how to promote your book

How to Promote Your Book on Your Website

how to promote your bookEver wonder how to promote your book online? Whether or not you already have an author website, there are definitely right ways and there are wrong ways to feature (and hopefully sell) your book there. Here are some examples of the dos and don’ts.

How to Promote Your Book: The “Do’s”

  • DO make sure your book is prominently featured on your homepage … “above the fold” as we call it.
  • DO have a separate “book” page that people can land on if they are looking for more information.
  • DO include your book cover and links to purchase it on every page of your site.
  • DO create/highlight a book trailer … or even a video of you talking about the book.
  • DO have a book teaser on your homepage, and a longer book summary available for readers on the book page.
  • DO offer a free chapter and/or book excerpts that will allow people to get a sense of the tone.
  • DO include reviews/testimonials about the book.
  • DO add some “book extras” to your website, like a “behind the book” story or secrets about how certain characters got their names.
  • DO make it super clear who your book speaks to and why that audience would want to read it.
  • DO maintain a blog and/or a social media presence to continue tying your book into current news and events.
  • DO optimize your site for the search engines so that people can easily find your book.
  • DO include any honors your book may have won. Why not???
  • DO make it clear all the ways your book may be available (hardcover, paperback, e-book, etc…)
  • DO make it clear if you’re working on another book or if your book is part of a series … you want to build a legion of fans who follow your writing.

How to Promote Your Book: A Few “Dont’s”

  • DON’T only feature your book on your homepage. It deserves a page of its own!
  • DON’T expect people to buy a book when the description of it is only a paragraph or two long.
  • DON’T make it hard for people to buy the book. Make the buy buttons prominent and clear.
  • DON’T make your book excerpt so cool or flashy that it’s not readable on all devices. A PDF is fine!
  • DON’T use a low-quality photo for your book cover. You want this to be large and attention grabbing!

Do you have any additional dos or don’ts you’d want to add to this list? Anything on other author sites that impressed you (or did the opposite)? Share them with us!

sell books

How to Sell Books Through Your Author Website

It’s one of the primary reasons an author creates a website: to sell books. And yet, these same authors still seem to be confused about some of the logistics of how to sell books. Here are some frequently asked questions.

sell booksCan I include links to Amazon, B&N, etc… to sell books?

Linking out to Amazon, B&N, your publisher — or any other sites that sells your book — is incredibly easy. In fact, we often recommend that authors include links to ALL the sites that sell their books (so as not to appear to favor one seller over another). All you have to do is choose the text and/or icons that you want to serve as links, and then use the handy dandy link feature in WordPress to make sure each one goes to the right place. Voila!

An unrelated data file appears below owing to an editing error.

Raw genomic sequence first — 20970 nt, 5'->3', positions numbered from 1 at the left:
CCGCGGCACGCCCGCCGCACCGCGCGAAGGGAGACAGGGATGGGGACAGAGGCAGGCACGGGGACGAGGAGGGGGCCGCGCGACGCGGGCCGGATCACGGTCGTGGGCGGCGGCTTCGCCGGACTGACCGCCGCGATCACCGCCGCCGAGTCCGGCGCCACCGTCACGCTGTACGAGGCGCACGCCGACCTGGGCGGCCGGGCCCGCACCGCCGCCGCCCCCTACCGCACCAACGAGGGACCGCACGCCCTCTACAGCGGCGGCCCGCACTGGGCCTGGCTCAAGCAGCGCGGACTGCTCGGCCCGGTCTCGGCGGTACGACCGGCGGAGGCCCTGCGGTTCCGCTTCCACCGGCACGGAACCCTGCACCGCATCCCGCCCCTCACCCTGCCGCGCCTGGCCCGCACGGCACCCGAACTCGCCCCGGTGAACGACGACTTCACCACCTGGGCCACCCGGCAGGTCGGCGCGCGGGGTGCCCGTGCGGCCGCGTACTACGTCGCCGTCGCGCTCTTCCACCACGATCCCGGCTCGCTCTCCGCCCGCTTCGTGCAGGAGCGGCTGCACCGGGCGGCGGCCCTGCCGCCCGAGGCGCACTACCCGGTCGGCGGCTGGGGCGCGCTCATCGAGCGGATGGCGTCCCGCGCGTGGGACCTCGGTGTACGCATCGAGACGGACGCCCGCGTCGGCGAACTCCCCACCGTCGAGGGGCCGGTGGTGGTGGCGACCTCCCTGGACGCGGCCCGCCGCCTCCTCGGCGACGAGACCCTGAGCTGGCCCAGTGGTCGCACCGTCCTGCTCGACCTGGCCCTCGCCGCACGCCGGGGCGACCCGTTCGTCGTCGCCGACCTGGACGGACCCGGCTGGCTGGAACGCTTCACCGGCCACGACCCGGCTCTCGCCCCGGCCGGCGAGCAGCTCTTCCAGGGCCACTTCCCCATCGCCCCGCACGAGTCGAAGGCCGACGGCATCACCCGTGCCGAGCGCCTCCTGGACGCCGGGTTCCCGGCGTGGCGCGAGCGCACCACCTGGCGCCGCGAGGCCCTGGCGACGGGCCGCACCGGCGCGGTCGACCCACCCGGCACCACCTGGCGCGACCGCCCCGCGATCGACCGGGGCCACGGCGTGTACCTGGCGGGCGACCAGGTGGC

Can I sell books myself?

Absolutely. There are a variety of ways to do this — some easier than others. The simplest is to create a PayPal account. PayPal will then allow you to set a price for the book, a shipping charge, and a tax percentage. You then get an embed code from PayPal that you can put on your site. Once someone clicks on that “buy” link, they make the payment through PayPal, you get notification via email, and then you can take care of shipping it to the buyer.

There are far more complicated systems as well, but most authors start with the basic PayPal function. If you want more detail on your options, check out this blog post on the various ways to sell books.

How do I know if someone has bought my book through my site?

This is actually more complicated than it sounds. Obviously, if you’re selling the book yourself via PayPal, you know if someone has purchased it. But tracking that purchase can be a lot more complicated when it’s simply someone coming to your site, clicking a link to Amazon and then making the purchase.

My recommendation is that you set up an Amazon Affiliate account. This will allow you to put a specific tracking code on your links. Not only does this let you see who has gone from your site to directly to purchase your book on Amazon, but it also actually gives you a small percentage of the sale price as a commission! That’s a win-win.

What kinds of incentives can I offer on my website to sell books?

If you plan to sell the book yourself, there are a variety of incentives you can offer for someone to make the purchase. Since you’ll be doing the actual packaging and shipping, you might opt to include a “bonus” gift along with the book. That could be a printable discussion guide, some swag that relates to the book … or whatever else you can come up with. I’ve also worked with authors who autograph each and every copy of the book that someone buys through them. So if it ever becomes a bestseller….

Incentives are more challenging when you’re not the one selling the book. But if anyone has found a successful idea, please share it with us!

How do I get people to my website in the first place so that they’ll buy my book?